It wasn’t until the last 2 or 3 years that I decided to make a serious effort to get my tones and vowel length straight. I stopped reading for speed. Now I read as fast as I can with correct pronunciation. I write now, because Thai is sort of phonetic, which means if I can remember how to spell it I can remember how to pronounce it. Why am I struggling so much? Because I’ve been learning Thai for over 10 years now. I’m roughly at the B2 level, and know thousands of words. So I’ve probably been mispronouncing well over 1000 words for many years. That’s called fossilization, and it’s time consuming and tedious to fix. But it’s not impossible. Last time I went to Thailand, I was well understood. I still have problems, but my pronunciation is much better.
So please work on pronunciation from the start. Avoid fossilization. I get this feeling of regret when I realize how good my Thai pronunciation could have been now if I had just cared in the beginning. When you do your pronunciation, follow the steps in Synergy, and make an effort to copy every single aspect of the sound. Of course you won’t have perfect pronunciation after these exercises, but caring about it from the beginning will make a huge difference down the road.
Chinese & Japanese pronunciation – an exception to Step 1 of Synergy. During your pre-learning research for Chinese or Japanese, you are bound to find out that you will have to learn thousands of characters. This is the type of “unique aspect” I was talking about that requires additional thought, or a different approach. Step 1 of Synergy requires you to learn the orthography while you learn the pronunciation of words. That would be very time consuming for these languages. I don’t recommend putting all other aspects on hold until you learn all the characters and their pronunciations. Instead, use transliteration (pinyin for Mandarin, kana for Japanese, etc). This is one of the few cases where transliteration is ok. Remember that, if the language has them, learning tones and their sandhi are absolutely required at this stage. Other than that, just follow Step 1. How you eventually integrate actual characters into your study plan will be left for another post.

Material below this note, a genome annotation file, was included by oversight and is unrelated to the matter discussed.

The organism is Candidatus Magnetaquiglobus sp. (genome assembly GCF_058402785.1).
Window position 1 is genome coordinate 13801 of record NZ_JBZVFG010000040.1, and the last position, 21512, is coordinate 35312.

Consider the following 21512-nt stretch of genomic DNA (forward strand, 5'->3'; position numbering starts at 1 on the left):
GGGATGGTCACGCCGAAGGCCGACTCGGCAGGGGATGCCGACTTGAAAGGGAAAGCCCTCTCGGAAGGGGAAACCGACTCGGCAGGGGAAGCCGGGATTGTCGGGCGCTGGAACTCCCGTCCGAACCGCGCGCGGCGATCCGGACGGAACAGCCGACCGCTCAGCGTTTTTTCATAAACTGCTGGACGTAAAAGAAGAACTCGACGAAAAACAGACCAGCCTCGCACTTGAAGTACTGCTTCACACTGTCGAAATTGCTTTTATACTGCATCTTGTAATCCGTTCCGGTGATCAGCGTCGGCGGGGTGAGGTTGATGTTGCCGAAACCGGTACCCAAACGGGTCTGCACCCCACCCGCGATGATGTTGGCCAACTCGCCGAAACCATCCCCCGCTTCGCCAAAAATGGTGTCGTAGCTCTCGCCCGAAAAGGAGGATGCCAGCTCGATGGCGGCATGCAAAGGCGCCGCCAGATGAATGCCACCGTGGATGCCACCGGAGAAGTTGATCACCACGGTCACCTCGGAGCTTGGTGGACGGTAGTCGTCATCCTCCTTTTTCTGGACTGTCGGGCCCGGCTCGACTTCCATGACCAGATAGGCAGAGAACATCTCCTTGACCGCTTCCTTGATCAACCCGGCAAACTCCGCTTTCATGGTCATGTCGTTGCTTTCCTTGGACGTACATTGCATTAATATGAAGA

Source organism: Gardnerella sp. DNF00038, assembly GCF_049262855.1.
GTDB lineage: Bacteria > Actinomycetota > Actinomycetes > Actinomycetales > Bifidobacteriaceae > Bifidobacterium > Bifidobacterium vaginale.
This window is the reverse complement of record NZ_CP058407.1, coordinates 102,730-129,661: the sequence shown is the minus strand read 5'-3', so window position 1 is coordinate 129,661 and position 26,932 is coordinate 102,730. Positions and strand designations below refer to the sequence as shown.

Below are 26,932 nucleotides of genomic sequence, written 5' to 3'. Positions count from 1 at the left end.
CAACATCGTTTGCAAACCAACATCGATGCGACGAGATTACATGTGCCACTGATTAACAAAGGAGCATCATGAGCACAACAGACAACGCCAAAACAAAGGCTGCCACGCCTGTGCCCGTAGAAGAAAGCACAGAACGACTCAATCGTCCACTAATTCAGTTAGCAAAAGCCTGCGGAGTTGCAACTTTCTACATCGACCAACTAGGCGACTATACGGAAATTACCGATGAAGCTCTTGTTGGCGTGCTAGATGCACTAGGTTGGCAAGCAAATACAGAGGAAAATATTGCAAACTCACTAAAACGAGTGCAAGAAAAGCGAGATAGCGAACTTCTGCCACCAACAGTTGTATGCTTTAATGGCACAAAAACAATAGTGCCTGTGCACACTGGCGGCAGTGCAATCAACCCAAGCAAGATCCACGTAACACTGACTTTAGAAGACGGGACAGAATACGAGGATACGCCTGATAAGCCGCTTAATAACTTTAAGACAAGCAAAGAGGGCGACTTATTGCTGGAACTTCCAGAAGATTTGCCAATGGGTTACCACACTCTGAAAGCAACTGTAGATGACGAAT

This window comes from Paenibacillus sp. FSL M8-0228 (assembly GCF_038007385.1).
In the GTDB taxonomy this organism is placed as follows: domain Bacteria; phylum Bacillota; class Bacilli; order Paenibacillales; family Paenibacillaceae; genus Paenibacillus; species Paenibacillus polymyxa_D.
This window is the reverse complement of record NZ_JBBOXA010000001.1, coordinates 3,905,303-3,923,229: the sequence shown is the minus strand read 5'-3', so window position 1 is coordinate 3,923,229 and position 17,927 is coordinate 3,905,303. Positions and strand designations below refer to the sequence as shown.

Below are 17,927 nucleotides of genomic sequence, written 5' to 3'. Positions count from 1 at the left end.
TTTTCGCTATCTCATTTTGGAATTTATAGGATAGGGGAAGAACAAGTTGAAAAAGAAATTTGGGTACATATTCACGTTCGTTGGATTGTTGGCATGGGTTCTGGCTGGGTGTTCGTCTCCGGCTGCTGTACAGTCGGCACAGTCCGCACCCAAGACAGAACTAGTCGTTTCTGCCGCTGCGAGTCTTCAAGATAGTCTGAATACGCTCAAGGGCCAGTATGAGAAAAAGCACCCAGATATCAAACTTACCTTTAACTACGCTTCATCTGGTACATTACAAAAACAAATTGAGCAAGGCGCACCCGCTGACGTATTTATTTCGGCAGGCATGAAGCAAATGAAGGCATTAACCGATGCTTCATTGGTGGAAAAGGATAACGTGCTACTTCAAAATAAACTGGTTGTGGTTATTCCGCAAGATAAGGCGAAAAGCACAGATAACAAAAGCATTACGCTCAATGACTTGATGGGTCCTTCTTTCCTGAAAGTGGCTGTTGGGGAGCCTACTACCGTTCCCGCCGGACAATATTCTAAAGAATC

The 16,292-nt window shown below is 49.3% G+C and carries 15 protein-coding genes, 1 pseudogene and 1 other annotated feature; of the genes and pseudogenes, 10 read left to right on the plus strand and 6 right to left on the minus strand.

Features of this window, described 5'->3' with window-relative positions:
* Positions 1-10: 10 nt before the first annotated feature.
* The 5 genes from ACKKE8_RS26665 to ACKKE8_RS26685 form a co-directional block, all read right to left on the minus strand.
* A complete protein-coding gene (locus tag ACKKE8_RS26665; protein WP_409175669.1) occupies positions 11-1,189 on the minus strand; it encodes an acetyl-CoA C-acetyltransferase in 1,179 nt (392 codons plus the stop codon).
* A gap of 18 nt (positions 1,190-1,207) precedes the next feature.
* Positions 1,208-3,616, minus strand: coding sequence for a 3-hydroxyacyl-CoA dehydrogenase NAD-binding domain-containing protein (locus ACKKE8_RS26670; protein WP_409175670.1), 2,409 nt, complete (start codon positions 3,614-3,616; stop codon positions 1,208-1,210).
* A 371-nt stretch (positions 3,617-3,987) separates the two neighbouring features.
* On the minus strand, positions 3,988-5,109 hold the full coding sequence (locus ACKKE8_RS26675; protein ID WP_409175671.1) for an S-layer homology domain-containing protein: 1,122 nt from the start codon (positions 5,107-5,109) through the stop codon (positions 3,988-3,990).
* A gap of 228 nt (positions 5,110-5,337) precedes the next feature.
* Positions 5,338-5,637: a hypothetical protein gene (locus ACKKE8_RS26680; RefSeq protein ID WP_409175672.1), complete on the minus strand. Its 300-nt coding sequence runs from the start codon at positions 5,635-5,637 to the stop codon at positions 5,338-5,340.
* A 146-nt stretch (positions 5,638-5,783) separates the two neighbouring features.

Thai pronunciation – another exception to step 1 or 2? Thai doesn’t have an alphabet; it has an abugida. But that’s just a technicality. It’s fairly phonetic, so based on that it would seem logical that it wouldn’t take much time to learn. Unfortunately, that’s not the case. It’s unlike any other alphabet I’ve worked with. It consistently tops the list of the world’s hardest alphabets in the forum discussions I see. It’s unlikely that you will be able to read correctly pronounced single words with confidence in less than 50 hours of study. And reading sentences often requires that you know the individual words, due to the lack of spaces between words. If you don’t know where the word breaks are, you can’t pronounce correctly. I think a person who has successfully learned a language with a different script before could spend under 100 hours up front with Thai script and avoid using transliteration. But for all others, I recommend using transliteration at first, and weaning themselves off of it as they learn the script, vocabulary and grammar in parallel.
Does delaying speech lead to better pronunciation? As I’ve mentioned in other posts, you absolutely must listen to the correct native pronunciation before repeating it in Steps 1 and 2. Reading before listening is probably the main cause of incorrect pronunciation. So delaying speech until after you hear the pronunciation is critical. But I occasionally hear that you should just listen to the language, for several dozen to several hundred hours depending on the pundit, before doing anything else. And one of the benefits they claim the learner will get is native like pronunciation. I remember when I started learning Mandarin several years ago, several forum members tried to convince me that I needed to listen for at least 700 hours before doing anything else, otherwise my pronunciation would be terrible. Well, I didn’t do it, and my pronunciation is fine. Most of the people I read about who try this live to regret it. The few I have read about who do it and still believe it’s a good idea don’t claim to have significantly better pronunciation. Therefore, due to all its other benefits, I believe starting speech early, as spelled out in Synergy, is a better method.
Don’t model after songs or non-natives. When you are in the early stages of learning a language, you want to use standard native audio to model your pronunciation on. Although I have read lots of people recommend you start learning languages by listening to songs, I think it’s a bad idea. If singing is the main source of your pronunciation, then you can very easily develop the same kind of non-standard speech that you hear in the songs. This is especially true of tonal languages - singers change tones to match the surrounding lyrics and it's understood in the song, but people won't understand in conversation. Of course it’s ok to listen to target language music; just don’t use it to model your pronunciation on. Also, don’t mimic non-native or non-standard speakers in your formative stages if your goal is standard speech.